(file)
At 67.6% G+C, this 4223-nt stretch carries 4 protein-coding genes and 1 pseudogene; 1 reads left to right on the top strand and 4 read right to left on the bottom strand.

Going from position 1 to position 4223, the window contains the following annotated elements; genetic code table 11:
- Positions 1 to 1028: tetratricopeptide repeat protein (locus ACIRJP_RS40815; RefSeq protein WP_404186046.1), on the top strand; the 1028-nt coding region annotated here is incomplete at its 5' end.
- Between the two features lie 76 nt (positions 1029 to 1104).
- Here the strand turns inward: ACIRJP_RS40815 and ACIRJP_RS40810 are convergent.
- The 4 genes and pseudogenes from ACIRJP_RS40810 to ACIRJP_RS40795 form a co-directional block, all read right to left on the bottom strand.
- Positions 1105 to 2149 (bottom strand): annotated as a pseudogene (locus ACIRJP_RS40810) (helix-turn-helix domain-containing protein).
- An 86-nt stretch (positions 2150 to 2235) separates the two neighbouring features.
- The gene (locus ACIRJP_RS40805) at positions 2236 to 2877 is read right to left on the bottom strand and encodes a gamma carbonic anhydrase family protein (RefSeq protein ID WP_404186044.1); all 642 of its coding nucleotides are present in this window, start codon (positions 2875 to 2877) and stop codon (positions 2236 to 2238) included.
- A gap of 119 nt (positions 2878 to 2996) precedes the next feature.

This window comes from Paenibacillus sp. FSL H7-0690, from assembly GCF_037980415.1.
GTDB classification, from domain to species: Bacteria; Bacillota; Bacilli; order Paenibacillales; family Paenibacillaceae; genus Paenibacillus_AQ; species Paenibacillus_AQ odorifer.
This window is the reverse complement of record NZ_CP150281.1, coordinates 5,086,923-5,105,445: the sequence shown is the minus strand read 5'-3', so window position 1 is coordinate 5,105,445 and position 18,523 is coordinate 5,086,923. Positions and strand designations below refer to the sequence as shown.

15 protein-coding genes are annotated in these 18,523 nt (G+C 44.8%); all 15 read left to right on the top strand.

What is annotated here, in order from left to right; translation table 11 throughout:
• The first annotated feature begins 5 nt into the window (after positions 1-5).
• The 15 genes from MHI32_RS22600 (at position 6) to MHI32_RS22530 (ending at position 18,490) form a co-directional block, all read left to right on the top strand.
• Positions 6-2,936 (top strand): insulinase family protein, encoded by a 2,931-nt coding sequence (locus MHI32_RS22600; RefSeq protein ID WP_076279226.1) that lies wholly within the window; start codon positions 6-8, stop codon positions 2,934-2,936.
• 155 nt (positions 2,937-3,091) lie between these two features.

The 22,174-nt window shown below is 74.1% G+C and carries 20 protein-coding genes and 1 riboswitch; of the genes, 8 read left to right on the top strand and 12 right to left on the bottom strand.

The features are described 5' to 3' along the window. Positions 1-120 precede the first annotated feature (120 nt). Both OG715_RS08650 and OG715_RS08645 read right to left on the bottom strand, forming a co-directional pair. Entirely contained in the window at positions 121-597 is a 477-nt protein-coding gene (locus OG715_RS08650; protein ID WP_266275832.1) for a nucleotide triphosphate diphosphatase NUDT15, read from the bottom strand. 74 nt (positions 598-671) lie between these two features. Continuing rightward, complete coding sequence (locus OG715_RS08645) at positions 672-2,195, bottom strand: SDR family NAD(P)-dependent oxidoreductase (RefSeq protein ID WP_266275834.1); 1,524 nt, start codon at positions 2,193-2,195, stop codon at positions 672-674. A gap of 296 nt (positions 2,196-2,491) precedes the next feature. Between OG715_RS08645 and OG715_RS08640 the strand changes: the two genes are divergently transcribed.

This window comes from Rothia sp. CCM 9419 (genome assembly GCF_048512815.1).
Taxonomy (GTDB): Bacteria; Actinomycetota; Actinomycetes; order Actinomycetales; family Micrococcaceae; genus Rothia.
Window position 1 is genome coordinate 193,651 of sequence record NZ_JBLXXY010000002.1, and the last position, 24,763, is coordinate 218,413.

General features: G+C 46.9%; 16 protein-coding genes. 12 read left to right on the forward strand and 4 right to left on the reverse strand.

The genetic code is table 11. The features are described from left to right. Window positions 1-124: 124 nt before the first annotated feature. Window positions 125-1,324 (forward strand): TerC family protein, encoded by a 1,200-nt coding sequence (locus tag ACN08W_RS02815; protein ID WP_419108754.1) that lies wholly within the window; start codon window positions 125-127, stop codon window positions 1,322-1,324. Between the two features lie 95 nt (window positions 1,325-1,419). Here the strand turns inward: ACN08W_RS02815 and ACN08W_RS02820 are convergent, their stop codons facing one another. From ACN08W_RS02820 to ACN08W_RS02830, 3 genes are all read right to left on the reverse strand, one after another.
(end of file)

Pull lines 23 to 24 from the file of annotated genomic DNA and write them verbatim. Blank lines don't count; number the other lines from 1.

Taxonomy (GTDB): Bacteria; Actinomycetota; Actinomycetes; order Actinomycetales; family Micrococcaceae; genus Rothia.
Window position 1 is genome coordinate 193,651 of sequence record NZ_JBLXXY010000002.1, and the last position, 24,763, is coordinate 218,413.